spoke I had some difficulty in recognising Mademoiselle d'Etranges.
"Mr. Sutcliffe thinks you won't be able to come down to dinner, is that so?"
"No, not at all. I would rather come down, thank you."
"Don't think of the trouble," she said. "Go to bed if you are tired, and Jacques can bring you your dinner. There are several things to eat—I forget what—but he will know."
There was a more kindly ring in her voice this time. I protested that I would rather come down, which was not strictly true.
"Ah, you have had tea," she said, only half-listening to my remarks. "The English always love tea;" then with a little shriek, "but it is my best Sèvres cup," and snatching it up she hastily left the room. When I got downstairs I heard her scolding Jacques in the dining-room. I made my way to the dusky drawing-room. Mr. Sutcliffe was leaning his broad shoulders against the chimney-piece with his head bent forward to listen to his companion. As I came in a man taller than he, and thin, very thin, rose from a chair, making Mr. Sutcliffe look more thick-set and more muscular by the contrast as they stood together.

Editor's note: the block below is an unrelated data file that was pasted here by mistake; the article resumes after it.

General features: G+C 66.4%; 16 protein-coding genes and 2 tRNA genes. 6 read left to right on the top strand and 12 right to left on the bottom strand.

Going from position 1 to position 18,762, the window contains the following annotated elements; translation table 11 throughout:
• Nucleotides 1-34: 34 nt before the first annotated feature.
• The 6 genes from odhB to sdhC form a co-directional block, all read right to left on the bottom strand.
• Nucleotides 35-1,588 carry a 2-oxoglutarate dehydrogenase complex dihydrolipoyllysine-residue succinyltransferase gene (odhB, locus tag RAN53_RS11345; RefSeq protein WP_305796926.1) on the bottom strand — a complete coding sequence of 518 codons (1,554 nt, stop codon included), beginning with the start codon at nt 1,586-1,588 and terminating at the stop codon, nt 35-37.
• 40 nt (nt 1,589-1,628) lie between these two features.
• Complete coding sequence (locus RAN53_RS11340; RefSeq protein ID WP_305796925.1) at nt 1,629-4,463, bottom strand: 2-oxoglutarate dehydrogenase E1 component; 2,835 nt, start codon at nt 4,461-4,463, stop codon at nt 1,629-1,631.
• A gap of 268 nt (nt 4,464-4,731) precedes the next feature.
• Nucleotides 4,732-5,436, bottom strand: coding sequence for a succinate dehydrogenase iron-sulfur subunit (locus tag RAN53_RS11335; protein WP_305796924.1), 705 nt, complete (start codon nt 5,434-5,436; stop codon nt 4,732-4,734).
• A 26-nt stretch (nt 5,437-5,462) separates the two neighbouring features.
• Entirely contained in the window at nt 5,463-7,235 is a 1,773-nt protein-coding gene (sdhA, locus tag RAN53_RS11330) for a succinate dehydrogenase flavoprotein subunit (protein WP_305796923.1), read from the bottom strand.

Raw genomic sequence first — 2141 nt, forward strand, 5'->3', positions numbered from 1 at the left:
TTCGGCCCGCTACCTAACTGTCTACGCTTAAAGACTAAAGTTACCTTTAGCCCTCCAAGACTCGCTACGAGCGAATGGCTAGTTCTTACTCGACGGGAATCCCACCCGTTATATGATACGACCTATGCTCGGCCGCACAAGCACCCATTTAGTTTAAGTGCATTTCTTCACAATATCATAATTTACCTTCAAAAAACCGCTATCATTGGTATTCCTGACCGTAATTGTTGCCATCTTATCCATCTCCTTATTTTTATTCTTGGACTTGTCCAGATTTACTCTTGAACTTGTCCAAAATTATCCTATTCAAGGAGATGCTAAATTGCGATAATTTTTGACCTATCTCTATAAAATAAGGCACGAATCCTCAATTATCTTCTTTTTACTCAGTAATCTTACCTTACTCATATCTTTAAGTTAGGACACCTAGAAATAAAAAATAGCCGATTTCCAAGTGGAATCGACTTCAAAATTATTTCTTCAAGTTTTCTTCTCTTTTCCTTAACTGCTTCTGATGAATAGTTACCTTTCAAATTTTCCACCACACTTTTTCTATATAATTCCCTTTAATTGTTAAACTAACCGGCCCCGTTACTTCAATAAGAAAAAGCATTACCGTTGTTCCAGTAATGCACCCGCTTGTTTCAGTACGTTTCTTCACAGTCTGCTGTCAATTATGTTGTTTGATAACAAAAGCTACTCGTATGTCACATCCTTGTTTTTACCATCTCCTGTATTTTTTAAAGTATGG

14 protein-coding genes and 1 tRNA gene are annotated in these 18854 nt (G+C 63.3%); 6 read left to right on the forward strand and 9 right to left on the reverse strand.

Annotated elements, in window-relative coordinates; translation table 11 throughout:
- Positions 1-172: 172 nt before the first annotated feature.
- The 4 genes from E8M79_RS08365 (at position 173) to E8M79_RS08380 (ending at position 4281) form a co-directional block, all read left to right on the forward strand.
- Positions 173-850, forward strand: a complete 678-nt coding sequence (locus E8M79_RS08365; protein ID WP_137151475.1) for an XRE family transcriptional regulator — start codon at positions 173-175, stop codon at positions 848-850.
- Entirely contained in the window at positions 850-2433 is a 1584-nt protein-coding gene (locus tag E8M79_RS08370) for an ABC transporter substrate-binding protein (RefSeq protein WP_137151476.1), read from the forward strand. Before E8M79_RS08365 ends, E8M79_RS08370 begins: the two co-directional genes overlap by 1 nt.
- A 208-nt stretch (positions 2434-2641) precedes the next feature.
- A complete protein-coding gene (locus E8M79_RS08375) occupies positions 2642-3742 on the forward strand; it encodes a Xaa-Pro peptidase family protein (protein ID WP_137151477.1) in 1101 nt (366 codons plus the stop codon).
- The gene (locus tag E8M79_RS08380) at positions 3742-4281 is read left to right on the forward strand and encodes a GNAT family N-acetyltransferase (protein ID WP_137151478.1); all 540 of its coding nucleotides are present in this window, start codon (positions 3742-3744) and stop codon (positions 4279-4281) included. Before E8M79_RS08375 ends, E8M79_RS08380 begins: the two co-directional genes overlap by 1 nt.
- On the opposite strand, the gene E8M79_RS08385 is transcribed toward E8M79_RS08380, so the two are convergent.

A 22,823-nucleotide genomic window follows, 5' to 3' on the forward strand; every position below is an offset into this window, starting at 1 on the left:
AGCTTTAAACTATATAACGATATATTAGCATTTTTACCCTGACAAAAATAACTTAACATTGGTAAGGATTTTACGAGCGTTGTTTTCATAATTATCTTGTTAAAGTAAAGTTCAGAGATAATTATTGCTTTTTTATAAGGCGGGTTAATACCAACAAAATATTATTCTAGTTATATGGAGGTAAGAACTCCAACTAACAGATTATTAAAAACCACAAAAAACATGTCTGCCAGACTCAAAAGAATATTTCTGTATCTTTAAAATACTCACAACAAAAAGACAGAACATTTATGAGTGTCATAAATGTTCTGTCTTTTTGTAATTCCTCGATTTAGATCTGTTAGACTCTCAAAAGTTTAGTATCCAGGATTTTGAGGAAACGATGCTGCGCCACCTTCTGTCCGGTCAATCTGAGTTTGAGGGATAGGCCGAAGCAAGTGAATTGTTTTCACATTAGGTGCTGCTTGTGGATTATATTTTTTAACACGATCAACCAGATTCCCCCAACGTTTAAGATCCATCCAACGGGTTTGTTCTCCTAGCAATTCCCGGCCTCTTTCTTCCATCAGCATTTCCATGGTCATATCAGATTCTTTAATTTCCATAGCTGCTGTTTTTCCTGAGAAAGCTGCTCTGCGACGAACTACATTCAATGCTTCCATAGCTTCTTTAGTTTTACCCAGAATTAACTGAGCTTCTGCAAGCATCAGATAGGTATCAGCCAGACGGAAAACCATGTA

"Will you present me?" said a low penetrating voice.
I shook hands with the Comte d'Etranges, meeting for the first time those strange, piercing, cold grey eyes of his. The face was clean-shaven and very thin—I never saw anybody so thin who was not actually ill. Grey and black would be the only colours needed by an artist to paint the Count's portrait. It was only at moments that he showed his full height, as he seldom held himself up properly. I think he was dressed for dinner that evening, but his clothes always seemed to me much the same, and had at least the merit of passing unnoticed.
"You have had a long journey," he said.
I was at once reminded as he spoke of the fact that the